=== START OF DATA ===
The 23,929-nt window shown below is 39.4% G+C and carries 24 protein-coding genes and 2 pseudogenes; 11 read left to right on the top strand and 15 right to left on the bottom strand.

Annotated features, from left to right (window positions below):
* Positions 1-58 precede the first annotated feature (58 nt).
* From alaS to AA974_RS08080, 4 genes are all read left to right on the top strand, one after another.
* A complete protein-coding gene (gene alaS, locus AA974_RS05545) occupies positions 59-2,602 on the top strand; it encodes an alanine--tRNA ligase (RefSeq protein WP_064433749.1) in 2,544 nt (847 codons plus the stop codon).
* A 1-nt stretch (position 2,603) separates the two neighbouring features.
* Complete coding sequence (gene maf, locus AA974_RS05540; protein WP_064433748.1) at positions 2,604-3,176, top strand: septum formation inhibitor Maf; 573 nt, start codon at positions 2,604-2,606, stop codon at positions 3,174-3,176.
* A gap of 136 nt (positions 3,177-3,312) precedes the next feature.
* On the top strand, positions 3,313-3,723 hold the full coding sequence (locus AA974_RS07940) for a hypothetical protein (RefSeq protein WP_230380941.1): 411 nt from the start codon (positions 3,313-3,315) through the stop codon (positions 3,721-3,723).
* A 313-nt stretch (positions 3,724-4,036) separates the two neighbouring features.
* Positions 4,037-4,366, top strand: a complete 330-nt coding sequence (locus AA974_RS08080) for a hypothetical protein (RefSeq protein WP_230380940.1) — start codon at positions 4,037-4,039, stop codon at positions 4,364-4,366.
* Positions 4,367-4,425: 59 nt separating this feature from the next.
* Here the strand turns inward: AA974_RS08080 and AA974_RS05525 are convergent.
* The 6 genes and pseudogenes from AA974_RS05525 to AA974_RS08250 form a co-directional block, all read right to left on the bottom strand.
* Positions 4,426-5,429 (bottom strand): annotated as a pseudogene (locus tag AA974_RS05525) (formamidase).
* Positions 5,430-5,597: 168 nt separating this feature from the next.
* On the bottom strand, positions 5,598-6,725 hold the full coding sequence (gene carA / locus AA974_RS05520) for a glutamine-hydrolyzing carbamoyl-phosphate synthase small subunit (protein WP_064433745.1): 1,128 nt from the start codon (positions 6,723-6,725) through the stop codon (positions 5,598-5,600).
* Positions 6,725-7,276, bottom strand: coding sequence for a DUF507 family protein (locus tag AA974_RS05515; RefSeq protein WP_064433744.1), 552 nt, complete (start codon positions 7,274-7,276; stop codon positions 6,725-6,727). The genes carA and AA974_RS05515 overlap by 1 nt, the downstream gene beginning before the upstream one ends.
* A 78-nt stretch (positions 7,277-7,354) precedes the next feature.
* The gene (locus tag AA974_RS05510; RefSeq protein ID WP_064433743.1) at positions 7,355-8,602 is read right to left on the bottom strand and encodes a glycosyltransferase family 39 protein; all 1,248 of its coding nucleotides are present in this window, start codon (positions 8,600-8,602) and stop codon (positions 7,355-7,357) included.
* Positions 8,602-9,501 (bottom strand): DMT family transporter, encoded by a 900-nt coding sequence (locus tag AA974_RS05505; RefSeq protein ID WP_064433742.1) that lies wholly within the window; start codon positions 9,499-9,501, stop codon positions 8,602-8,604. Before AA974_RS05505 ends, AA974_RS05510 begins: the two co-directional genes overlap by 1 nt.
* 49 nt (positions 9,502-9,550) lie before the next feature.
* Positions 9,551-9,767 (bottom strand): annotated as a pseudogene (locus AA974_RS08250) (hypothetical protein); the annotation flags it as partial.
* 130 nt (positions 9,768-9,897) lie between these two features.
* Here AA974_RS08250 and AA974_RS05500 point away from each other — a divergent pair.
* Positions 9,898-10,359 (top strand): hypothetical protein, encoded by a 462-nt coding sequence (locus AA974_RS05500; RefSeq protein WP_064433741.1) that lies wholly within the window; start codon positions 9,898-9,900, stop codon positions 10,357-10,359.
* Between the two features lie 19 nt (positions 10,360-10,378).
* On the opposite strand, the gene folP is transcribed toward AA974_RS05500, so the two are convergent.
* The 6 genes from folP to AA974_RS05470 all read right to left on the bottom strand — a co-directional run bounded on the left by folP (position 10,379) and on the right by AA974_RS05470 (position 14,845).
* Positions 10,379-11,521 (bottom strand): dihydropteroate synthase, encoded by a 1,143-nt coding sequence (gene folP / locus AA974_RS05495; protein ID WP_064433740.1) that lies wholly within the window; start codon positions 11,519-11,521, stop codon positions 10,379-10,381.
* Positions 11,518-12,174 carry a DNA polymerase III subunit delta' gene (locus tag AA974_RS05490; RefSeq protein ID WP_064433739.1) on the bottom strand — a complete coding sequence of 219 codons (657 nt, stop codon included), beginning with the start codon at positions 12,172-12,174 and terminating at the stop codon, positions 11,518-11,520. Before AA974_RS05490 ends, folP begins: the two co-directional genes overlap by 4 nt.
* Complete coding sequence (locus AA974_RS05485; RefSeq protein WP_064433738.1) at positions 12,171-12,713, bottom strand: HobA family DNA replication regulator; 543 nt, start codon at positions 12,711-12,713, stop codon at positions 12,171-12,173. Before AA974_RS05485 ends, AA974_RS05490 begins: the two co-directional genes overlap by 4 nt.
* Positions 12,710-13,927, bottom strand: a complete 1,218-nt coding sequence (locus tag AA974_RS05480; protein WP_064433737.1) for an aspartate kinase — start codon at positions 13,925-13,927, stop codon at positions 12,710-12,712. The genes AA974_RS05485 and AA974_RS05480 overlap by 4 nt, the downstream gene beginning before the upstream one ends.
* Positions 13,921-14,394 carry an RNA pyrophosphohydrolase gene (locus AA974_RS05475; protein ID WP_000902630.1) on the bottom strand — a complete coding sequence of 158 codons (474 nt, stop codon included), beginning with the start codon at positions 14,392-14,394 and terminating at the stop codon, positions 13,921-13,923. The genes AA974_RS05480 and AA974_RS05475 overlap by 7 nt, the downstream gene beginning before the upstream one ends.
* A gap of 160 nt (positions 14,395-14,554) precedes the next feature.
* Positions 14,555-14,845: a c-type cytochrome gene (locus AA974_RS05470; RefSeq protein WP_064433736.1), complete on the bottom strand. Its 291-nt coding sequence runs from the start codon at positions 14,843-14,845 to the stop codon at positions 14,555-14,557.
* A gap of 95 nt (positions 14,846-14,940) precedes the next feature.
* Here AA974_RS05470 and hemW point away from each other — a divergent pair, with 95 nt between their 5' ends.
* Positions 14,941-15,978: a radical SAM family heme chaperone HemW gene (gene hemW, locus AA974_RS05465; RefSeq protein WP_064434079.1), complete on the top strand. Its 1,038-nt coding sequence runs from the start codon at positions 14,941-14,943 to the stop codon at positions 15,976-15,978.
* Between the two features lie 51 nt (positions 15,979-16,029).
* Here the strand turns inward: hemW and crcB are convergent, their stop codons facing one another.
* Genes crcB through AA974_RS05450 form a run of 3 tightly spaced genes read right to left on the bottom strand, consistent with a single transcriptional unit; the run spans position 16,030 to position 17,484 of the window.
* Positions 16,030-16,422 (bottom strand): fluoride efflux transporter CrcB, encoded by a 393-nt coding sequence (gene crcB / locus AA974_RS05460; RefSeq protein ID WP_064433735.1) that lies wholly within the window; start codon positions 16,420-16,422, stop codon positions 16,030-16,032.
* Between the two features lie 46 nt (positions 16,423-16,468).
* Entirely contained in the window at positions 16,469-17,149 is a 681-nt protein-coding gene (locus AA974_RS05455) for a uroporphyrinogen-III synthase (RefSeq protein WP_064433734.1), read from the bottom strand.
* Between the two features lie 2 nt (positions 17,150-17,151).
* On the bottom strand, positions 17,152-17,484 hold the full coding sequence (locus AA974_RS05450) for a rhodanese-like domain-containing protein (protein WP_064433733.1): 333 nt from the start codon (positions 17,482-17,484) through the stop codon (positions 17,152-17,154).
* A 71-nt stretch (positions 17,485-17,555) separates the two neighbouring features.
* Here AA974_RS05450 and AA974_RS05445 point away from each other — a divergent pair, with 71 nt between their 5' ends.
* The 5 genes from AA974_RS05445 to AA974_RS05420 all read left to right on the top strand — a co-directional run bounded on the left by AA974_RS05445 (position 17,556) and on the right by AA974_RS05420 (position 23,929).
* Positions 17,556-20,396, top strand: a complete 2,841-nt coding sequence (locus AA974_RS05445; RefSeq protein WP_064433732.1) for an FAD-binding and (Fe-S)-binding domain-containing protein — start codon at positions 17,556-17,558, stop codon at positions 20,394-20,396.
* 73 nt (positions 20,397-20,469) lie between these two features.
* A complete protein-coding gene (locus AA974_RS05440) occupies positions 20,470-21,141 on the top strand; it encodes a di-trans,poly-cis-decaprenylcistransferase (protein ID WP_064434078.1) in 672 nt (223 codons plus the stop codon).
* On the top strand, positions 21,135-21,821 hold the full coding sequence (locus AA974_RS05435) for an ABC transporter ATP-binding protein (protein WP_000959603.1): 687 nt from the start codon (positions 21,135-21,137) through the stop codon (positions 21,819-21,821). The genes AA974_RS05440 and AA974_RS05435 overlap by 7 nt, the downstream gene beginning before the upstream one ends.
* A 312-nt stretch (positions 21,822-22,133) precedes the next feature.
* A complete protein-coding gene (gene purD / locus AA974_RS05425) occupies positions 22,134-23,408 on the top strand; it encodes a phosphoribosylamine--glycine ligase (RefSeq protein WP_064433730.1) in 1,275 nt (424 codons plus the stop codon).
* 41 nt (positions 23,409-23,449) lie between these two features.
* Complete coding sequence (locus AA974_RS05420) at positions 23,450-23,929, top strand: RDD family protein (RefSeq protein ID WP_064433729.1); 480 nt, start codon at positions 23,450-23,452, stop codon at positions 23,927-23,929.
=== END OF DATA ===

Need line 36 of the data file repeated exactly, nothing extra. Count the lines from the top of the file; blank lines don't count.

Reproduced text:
* Positions 14,555-14,845: a c-type cytochrome gene (locus AA974_RS05470; RefSeq protein WP_064433736.1), complete on the bottom strand. Its 291-nt coding sequence runs from the start codon at positions 14,843-14,845 to the stop codon at positions 14,555-14,557.